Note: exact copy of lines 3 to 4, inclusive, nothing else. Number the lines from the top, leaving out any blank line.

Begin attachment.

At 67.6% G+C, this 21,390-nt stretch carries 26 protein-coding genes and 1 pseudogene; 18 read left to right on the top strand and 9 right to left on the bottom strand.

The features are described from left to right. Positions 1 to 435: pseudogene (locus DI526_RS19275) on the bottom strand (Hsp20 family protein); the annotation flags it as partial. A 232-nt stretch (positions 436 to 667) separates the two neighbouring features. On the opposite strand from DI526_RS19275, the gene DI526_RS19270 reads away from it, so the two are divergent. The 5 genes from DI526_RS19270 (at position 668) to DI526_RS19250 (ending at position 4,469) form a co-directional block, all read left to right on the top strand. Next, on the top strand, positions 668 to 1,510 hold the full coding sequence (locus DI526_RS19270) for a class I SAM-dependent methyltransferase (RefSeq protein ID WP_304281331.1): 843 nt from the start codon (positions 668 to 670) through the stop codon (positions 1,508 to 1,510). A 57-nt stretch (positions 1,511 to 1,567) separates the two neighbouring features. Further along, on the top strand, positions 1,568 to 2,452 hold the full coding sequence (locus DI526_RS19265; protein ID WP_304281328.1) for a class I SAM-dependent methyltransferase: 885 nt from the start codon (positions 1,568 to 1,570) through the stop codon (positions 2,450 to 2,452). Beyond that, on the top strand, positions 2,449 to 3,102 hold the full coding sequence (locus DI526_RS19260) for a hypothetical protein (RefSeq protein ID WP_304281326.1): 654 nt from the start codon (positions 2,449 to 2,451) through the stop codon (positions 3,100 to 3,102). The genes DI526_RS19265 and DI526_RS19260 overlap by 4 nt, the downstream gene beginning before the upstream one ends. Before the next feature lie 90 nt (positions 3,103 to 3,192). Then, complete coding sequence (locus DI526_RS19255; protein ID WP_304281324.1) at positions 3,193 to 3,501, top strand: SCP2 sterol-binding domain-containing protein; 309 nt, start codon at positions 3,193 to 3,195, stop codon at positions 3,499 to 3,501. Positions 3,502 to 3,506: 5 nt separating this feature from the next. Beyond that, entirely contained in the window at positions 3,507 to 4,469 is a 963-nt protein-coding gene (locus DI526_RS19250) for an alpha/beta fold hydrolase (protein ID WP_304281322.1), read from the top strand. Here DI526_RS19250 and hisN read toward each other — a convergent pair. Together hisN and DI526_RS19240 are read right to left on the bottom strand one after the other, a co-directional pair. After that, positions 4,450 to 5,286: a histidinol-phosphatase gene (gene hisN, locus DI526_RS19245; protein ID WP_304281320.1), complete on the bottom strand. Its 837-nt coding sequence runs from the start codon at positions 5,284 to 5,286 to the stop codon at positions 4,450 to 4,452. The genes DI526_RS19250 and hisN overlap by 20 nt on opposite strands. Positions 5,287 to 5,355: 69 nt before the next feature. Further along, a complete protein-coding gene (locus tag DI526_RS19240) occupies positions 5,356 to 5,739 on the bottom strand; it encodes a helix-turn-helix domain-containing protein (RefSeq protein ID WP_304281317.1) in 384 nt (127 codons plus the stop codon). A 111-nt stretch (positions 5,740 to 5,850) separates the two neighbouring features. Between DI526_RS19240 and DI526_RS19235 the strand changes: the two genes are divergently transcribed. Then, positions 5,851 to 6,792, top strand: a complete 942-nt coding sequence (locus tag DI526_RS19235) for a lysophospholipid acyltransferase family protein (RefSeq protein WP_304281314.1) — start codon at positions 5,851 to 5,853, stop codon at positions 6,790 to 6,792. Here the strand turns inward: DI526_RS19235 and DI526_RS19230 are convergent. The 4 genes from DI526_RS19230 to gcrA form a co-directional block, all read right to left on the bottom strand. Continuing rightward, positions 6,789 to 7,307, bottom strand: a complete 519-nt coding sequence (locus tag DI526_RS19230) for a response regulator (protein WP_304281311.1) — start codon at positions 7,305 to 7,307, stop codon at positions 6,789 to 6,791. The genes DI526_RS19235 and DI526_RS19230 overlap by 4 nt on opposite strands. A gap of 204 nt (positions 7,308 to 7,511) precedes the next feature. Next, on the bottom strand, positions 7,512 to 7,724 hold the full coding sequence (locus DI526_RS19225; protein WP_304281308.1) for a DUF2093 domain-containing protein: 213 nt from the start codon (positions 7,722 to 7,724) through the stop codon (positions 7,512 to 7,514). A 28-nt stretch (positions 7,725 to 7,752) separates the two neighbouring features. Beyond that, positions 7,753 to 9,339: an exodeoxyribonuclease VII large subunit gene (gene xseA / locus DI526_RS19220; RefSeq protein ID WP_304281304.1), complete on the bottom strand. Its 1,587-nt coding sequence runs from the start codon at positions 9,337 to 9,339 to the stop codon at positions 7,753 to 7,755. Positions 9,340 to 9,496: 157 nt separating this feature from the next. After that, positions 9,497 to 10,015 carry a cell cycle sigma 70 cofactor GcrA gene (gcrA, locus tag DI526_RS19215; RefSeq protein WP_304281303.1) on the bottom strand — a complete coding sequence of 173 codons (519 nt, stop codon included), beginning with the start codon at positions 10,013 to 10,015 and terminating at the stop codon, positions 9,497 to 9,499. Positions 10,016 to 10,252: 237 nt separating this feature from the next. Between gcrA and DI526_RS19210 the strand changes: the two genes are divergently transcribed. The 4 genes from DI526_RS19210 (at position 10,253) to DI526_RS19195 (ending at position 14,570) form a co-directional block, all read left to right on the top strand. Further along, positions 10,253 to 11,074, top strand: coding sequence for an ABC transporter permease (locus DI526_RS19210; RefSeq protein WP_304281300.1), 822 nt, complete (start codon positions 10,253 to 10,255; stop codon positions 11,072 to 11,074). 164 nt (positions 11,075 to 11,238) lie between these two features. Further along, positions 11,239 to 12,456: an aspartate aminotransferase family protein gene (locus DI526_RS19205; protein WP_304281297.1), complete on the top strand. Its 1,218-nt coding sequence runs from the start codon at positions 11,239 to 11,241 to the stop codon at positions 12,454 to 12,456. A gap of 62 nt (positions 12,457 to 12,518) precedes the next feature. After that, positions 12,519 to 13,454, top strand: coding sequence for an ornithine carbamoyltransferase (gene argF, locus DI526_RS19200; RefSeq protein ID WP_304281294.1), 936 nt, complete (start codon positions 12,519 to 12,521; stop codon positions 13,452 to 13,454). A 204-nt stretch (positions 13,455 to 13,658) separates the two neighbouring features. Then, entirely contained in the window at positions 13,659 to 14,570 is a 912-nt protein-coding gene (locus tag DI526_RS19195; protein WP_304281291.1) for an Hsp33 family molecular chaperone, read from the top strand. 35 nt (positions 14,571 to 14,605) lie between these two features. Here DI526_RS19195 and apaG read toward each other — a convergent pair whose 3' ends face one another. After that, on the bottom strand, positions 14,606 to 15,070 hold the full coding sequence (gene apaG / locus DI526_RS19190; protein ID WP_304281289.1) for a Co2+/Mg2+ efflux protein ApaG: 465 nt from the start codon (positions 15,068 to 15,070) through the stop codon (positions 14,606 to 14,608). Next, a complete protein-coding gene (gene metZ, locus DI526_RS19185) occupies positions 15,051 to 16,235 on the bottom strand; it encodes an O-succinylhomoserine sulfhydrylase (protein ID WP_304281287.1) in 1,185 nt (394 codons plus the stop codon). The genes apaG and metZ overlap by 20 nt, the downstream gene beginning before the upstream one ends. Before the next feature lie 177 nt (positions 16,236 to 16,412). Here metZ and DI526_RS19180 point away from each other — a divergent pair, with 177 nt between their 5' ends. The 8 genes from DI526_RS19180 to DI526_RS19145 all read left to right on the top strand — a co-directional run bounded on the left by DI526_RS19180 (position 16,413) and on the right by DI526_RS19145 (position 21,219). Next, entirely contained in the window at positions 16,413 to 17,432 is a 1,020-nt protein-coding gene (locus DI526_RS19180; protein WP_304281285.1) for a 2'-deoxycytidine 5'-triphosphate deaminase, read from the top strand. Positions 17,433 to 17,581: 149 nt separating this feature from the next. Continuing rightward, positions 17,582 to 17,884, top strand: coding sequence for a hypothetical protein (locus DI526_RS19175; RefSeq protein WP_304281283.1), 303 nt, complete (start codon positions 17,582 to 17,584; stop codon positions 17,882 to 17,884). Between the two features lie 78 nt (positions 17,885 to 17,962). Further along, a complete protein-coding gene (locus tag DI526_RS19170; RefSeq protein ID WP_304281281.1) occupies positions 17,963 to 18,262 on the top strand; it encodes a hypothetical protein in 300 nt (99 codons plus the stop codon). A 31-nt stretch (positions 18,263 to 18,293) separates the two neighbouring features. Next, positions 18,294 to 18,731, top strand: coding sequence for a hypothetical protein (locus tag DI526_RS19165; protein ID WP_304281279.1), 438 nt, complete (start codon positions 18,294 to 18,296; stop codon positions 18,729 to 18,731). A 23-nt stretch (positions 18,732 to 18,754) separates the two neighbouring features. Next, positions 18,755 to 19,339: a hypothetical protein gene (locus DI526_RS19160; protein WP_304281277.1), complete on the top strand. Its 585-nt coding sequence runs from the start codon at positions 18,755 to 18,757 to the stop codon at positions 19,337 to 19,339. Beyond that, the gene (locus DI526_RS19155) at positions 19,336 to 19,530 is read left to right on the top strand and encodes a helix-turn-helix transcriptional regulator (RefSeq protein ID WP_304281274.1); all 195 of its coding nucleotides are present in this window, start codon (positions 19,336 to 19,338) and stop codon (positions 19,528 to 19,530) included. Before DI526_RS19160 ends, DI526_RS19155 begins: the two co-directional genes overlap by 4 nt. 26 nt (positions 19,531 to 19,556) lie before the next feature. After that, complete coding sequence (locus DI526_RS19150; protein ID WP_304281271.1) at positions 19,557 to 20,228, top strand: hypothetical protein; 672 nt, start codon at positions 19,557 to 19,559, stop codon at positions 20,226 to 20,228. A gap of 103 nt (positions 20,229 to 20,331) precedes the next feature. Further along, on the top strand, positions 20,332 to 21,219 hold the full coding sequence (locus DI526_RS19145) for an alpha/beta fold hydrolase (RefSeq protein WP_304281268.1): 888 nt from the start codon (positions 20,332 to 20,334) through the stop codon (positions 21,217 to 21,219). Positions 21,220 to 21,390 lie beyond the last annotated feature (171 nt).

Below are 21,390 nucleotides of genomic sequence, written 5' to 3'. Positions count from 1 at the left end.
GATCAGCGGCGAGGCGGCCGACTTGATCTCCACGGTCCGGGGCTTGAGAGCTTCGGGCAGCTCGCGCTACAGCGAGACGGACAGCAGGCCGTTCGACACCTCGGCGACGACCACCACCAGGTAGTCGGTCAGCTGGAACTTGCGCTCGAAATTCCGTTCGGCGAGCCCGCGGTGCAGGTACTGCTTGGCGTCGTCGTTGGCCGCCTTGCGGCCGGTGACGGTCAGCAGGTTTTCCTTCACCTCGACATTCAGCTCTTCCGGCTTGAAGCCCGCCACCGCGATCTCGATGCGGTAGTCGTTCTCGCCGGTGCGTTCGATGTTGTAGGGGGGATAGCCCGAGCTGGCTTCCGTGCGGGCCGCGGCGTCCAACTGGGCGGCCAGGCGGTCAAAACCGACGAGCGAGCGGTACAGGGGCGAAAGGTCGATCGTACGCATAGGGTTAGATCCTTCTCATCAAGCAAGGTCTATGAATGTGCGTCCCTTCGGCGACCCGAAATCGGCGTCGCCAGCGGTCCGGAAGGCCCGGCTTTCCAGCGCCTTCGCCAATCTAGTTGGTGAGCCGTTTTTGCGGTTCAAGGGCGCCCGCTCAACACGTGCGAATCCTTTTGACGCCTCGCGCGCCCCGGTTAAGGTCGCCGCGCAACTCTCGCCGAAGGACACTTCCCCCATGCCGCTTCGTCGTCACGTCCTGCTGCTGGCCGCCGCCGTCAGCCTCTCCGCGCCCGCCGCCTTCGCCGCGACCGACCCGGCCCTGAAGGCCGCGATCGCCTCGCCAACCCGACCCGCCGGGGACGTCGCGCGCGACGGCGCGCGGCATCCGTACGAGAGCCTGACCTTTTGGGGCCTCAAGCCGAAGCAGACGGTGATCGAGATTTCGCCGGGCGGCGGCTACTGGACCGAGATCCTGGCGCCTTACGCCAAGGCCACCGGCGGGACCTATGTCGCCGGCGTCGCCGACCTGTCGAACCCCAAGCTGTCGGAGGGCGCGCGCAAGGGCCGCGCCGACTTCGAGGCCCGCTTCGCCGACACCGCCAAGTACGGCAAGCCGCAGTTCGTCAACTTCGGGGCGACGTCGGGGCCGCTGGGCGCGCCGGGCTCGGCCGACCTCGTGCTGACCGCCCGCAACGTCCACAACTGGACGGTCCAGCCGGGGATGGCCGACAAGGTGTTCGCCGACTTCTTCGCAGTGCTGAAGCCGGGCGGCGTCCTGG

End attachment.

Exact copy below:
Below are 21,390 nucleotides of genomic sequence, written 5' to 3'. Positions count from 1 at the left end.
GATCAGCGGCGAGGCGGCCGACTTGATCTCCACGGTCCGGGGCTTGAGAGCTTCGGGCAGCTCGCGCTACAGCGAGACGGACAGCAGGCCGTTCGACACCTCGGCGACGACCACCACCAGGTAGTCGGTCAGCTGGAACTTGCGCTCGAAATTCCGTTCGGCGAGCCCGCGGTGCAGGTACTGCTTGGCGTCGTCGTTGGCCGCCTTGCGGCCGGTGACGGTCAGCAGGTTTTCCTTCACCTCGACATTCAGCTCTTCCGGCTTGAAGCCCGCCACCGCGATCTCGATGCGGTAGTCGTTCTCGCCGGTGCGTTCGATGTTGTAGGGGGGATAGCCCGAGCTGGCTTCCGTGCGGGCCGCGGCGTCCAACTGGGCGGCCAGGCGGTCAAAACCGACGAGCGAGCGGTACAGGGGCGAAAGGTCGATCGTACGCATAGGGTTAGATCCTTCTCATCAAGCAAGGTCTATGAATGTGCGTCCCTTCGGCGACCCGAAATCGGCGTCGCCAGCGGTCCGGAAGGCCCGGCTTTCCAGCGCCTTCGCCAATCTAGTTGGTGAGCCGTTTTTGCGGTTCAAGGGCGCCCGCTCAACACGTGCGAATCCTTTTGACGCCTCGCGCGCCCCGGTTAAGGTCGCCGCGCAACTCTCGCCGAAGGACACTTCCCCCATGCCGCTTCGTCGTCACGTCCTGCTGCTGGCCGCCGCCGTCAGCCTCTCCGCGCCCGCCGCCTTCGCCGCGACCGACCCGGCCCTGAAGGCCGCGATCGCCTCGCCAACCCGACCCGCCGGGGACGTCGCGCGCGACGGCGCGCGGCATCCGTACGAGAGCCTGACCTTTTGGGGCCTCAAGCCGAAGCAGACGGTGATCGAGATTTCGCCGGGCGGCGGCTACTGGACCGAGATCCTGGCGCCTTACGCCAAGGCCACCGGCGGGACCTATGTCGCCGGCGTCGCCGACCTGTCGAACCCCAAGCTGTCGGAGGGCGCGCGCAAGGGCCGCGCCGACTTCGAGGCCCGCTTCGCCGACACCGCCAAGTACGGCAAGCCGCAGTTCGTCAACTTCGGGGCGACGTCGGGGCCGCTGGGCGCGCCGGGCTCGGCCGACCTCGTGCTGACCGCCCGCAACGTCCACAACTGGACGGTCCAGCCGGGGATGGCCGACAAGGTGTTCGCCGACTTCTTCGCAGTGCTGAAGCCGGGCGGCGTCCTGG